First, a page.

Are Electric Cars Actually ‘Green’?

Your future self will most likely drive an EV. EVs are all the rage as countries and governments see the EV route as the sure-fire way to reduce carbon emissions and to reach their ‘climate goals’.

Of course, petrol- and diesel-powered cars (internal Combustion Engines, ICE for short) are detrimental to air quality in cities and phasing them out for battery powered engines will certainly decrease air- and noise pollution from traffic and those living in cities and close to motorways will breathe a sigh of relief. EVs also have fewer emissions per mile travelled than ICE engines do – assuming they are fired up by clean energy (not always the case). So, job done?

But, apart from their ‘cool’ factor, are EVs the carbon reducers we want them to be or are their carbon emissions and environmental destruction just appearing somewhere else, out of sight, far away?

Making EV Batteries. The big raw material squeeze

Making batteries for electric cars requires a lot of natural resources, some of which are quite rare, like cobalt. The current, most used EV battery is made of lithium-ion, rare earth and a mix of cobalt, manganese, and nickel. Most of the raw materials needed for batteries are mined in just a few places globally, most of which are – with the exception of Australia and China – emerging markets. The rarest raw material for the EV battery must be cobalt, 60% of which is mined in the Democratic Republic of Congo (DRC), a country torn by armed conflict. Cobalt mining has led to grave environmental degradation in the DRC and precious little is done about it.

So how does the manufacturing of EV batteries affect the environment?

Obviously, fossil fuels have created immense environmental destruction, to the extent that we want to phase them out. But hailing EVs and their batteries as the new way of the better and greener world is perhaps a bit ‘off’. First of all because lithium mining – lithium being the battery ‘base’ - is a murky business, which requires intense water usage, approximately 500,000 gallons per tonne of lithium to be precise, meaning that manufacturing electric vehicles is about 50 percent more water intensive than traditional internal combustion engines.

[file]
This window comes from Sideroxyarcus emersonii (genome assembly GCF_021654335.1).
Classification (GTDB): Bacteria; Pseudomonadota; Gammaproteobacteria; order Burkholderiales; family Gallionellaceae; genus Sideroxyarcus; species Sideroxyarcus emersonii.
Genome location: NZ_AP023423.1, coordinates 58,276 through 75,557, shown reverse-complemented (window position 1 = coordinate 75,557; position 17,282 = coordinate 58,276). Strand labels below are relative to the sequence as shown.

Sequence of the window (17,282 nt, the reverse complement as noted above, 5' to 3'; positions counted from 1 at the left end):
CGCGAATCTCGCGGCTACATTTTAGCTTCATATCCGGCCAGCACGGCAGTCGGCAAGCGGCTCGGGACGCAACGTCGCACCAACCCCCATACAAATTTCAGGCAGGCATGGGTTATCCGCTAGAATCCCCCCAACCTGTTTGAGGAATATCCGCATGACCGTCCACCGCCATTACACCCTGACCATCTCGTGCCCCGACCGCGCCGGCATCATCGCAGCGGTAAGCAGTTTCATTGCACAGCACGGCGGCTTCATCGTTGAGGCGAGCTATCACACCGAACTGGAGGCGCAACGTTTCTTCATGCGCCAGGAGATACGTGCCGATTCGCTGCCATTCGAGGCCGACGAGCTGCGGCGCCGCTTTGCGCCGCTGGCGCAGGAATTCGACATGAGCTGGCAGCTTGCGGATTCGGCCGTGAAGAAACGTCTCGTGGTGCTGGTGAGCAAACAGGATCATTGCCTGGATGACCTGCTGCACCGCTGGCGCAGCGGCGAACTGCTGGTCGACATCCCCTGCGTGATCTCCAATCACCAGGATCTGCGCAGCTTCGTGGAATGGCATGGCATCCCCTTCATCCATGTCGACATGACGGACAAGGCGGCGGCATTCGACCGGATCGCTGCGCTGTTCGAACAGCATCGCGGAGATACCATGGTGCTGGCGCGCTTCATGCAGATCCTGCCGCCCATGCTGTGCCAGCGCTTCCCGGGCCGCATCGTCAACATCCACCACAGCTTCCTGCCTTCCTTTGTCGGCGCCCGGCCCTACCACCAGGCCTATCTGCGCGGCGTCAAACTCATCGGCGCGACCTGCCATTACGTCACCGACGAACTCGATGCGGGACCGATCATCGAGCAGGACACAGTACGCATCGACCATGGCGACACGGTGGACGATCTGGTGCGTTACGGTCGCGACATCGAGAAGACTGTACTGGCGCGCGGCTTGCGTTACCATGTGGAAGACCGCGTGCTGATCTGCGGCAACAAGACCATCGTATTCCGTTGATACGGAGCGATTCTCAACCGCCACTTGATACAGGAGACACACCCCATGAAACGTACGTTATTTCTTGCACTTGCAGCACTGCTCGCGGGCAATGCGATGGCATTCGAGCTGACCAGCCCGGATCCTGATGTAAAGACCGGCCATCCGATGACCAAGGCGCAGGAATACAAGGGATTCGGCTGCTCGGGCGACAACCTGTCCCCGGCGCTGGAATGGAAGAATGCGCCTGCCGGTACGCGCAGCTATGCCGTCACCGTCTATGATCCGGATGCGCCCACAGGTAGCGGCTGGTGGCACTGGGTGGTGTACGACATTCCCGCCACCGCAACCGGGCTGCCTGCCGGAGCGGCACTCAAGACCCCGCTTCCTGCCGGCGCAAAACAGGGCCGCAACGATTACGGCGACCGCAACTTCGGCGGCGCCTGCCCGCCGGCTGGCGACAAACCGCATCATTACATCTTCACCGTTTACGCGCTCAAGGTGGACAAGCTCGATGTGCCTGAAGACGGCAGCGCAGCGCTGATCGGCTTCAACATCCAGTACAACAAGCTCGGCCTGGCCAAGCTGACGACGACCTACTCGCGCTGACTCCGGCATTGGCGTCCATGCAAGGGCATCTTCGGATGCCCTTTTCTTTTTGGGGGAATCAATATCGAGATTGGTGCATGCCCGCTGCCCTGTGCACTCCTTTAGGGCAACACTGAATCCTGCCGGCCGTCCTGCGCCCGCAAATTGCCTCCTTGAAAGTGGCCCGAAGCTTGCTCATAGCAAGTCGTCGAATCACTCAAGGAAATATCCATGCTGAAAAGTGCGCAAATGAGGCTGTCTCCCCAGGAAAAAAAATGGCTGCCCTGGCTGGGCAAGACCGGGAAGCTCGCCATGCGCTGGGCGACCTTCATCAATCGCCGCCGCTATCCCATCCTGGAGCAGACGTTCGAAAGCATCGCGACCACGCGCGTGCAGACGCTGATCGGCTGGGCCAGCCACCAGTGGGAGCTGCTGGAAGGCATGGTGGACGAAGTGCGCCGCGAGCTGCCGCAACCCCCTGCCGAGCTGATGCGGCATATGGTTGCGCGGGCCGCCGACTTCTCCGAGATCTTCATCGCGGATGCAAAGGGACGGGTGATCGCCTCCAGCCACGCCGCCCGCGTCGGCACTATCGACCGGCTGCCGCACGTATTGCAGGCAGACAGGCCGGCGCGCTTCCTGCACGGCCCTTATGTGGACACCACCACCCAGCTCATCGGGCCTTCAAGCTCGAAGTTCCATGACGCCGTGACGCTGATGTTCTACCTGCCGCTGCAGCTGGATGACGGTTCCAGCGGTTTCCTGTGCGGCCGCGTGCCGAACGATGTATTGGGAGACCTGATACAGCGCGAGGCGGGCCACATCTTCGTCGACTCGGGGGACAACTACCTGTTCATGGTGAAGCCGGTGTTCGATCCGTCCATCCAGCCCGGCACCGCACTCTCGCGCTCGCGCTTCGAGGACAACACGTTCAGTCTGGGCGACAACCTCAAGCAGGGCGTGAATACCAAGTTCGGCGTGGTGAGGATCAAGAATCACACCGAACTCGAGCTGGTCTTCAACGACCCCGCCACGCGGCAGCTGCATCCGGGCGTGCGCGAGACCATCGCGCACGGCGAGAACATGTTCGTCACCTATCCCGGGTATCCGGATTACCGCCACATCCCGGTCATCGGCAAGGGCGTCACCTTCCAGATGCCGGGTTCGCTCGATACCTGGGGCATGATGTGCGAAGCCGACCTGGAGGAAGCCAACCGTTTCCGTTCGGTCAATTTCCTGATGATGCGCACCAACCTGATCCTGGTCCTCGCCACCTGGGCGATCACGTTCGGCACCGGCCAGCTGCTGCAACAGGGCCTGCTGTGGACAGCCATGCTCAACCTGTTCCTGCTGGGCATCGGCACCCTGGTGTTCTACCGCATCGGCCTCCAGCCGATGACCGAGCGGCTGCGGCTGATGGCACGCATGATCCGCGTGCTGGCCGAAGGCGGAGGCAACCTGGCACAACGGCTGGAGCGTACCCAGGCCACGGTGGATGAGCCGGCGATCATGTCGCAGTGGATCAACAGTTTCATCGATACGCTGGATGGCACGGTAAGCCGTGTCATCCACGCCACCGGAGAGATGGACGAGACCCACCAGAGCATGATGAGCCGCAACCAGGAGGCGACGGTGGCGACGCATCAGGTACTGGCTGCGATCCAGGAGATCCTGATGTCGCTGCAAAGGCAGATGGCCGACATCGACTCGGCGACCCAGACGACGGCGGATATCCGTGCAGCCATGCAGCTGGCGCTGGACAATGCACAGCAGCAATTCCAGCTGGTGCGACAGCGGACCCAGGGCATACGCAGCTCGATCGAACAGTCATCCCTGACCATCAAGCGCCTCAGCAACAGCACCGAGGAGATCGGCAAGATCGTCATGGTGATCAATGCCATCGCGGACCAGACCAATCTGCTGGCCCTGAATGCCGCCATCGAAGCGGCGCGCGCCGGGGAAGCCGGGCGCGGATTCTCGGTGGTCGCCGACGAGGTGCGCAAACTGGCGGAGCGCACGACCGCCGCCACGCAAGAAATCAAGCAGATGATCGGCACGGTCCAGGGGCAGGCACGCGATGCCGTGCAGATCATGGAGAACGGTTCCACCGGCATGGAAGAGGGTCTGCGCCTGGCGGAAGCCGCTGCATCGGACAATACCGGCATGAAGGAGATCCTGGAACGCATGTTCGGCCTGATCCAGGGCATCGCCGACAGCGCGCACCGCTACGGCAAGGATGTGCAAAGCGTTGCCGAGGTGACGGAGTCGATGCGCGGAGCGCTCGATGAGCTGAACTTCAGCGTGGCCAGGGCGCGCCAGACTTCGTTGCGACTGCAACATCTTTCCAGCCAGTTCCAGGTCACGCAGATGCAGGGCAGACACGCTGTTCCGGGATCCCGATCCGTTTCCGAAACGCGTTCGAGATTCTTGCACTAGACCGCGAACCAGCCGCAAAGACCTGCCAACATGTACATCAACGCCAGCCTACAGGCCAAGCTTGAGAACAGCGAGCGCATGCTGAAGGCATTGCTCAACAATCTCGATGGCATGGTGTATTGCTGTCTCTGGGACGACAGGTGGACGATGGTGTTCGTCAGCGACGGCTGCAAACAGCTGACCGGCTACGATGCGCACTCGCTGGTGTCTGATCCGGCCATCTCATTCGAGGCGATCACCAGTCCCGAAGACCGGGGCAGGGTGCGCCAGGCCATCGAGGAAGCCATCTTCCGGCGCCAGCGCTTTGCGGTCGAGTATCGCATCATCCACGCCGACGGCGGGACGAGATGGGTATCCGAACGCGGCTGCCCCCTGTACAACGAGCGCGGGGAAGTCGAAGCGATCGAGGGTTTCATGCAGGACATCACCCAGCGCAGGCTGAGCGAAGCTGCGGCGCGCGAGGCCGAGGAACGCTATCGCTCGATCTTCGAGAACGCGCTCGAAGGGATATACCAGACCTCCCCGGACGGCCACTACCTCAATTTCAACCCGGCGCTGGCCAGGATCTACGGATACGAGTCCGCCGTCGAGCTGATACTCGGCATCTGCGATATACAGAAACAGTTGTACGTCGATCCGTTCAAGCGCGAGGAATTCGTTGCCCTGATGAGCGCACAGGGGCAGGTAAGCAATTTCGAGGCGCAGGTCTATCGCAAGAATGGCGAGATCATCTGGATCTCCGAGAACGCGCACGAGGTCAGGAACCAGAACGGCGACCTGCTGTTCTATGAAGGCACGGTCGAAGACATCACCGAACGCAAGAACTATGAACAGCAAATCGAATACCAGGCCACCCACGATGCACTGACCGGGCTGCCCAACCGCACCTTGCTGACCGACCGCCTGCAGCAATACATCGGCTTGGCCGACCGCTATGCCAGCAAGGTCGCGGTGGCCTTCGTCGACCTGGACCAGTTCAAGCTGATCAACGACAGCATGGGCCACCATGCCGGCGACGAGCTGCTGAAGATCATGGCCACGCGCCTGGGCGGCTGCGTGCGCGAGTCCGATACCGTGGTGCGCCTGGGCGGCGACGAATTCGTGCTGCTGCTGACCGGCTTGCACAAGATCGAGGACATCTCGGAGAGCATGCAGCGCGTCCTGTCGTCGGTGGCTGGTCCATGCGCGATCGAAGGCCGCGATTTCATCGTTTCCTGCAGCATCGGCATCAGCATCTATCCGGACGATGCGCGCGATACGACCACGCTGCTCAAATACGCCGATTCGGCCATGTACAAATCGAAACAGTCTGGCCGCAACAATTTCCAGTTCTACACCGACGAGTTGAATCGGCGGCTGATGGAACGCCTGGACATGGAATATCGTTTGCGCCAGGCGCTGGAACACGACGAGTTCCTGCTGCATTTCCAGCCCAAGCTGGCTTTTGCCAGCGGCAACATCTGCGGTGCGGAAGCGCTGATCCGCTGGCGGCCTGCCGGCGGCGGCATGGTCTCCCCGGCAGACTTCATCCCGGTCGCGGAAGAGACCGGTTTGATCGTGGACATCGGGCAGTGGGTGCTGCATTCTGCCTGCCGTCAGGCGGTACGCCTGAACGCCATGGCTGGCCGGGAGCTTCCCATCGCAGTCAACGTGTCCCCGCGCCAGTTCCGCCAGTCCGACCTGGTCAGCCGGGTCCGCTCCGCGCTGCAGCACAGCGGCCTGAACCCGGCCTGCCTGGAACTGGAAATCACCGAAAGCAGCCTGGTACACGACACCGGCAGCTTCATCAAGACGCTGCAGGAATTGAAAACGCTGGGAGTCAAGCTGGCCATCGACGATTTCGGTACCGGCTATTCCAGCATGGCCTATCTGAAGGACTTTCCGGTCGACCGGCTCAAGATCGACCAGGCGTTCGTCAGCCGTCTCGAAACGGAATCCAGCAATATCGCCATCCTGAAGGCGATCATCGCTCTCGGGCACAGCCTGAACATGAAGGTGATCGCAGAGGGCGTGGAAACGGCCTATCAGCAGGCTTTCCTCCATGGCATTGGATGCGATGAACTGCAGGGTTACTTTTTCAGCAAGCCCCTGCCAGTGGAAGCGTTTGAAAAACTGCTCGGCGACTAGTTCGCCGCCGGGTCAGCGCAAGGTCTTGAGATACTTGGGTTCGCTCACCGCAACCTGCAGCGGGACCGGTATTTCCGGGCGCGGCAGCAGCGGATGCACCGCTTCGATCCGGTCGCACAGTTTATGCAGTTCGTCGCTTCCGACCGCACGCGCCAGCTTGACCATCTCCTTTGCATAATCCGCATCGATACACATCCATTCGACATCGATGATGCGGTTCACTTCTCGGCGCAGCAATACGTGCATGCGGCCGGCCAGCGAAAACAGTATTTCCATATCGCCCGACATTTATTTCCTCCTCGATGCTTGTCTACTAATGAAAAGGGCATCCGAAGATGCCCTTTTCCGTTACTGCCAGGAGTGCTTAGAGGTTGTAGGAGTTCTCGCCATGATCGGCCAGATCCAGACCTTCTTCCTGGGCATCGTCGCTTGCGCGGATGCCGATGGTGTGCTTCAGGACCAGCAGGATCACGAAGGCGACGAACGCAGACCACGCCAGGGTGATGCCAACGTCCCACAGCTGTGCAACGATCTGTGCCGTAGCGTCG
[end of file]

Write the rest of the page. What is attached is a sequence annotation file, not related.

Lithium mining has led to severe water shortages in Chile and Bolivia, where mining activities consume 65% of the region’s water. That is having a big impact on local farmers in an area where some communities already have to get water driven in from elsewhere, because local groundwater supplies have run out. Lithium mining also leaks toxic chemicals into the water supply, which kills fish and animals and with them the livelihood of many local communities.

Lastly, deposits of rare earths (needed for the neomagnets in EVs), which are almost entirely concentrated in China, often contain radioactive substances that can emit radioactive water and dust.

The conclusion is that a ‘clean’ EV battery is actually filled with ‘dirty’ ingredients that are most definitely not ‘green’ and not ‘friendly’ to humans, animals and eco-systems. So if emissions are not reduced in the battery manufacturing process, the charging of these batteries must surely be clean?

What about the clean energy charging the EV battery?

Are you seeing more and more EV charging points appearing everywhere or people having long leads plugged from the inside of their houses or garages to charge their electric car? Have you ever wondered where this energy is coming from and if it is indeed ‘clean’? Ironically, most EV charging points are still powered by local grids, which in turn rely wholly or partially on fossil fuels (coal plants). Charging your car at home via your local energy supplier, will leave you in limbo whether this is clean or not. Today, most of that is not clean (yet).

So, happy EVer after?

Other than making us feel on trend and content to be doing our thing ‘for the planet’, an EV seems to be a dirty affair. It uses (1) too much water, (2) too many conflicted resources, (3) it is still largely dependent on fossil fuels to power up and (4) its battery – which has a 8 year life span or 100,000 miles (Tesla guarantee) is currently only 5% recycled.

But the words ‘green’ and ‘clean’ are very seductive and used to great effect in the marketing and sales of EVs. And we are falling for it.

All this has certainly worked in the EVs favour. Although what goes into the EV is dirty (fact) and certainly not green, what comes out of it is a sure reduction in CO2 and hence seen as an improvement. But as governments have been wrong before – promoting diesel as a cleaner alternative to petrol about 20 years ago without really understanding the science behind it -, it is important not to fall for the greenwash too quickly.

When you buy your first car, a second-hand petrol car may be just as environmentally friendly as a brand new EV. Clearly more homework needs to be done on how to really reduce CO2 emissions. May we say the jury is out?

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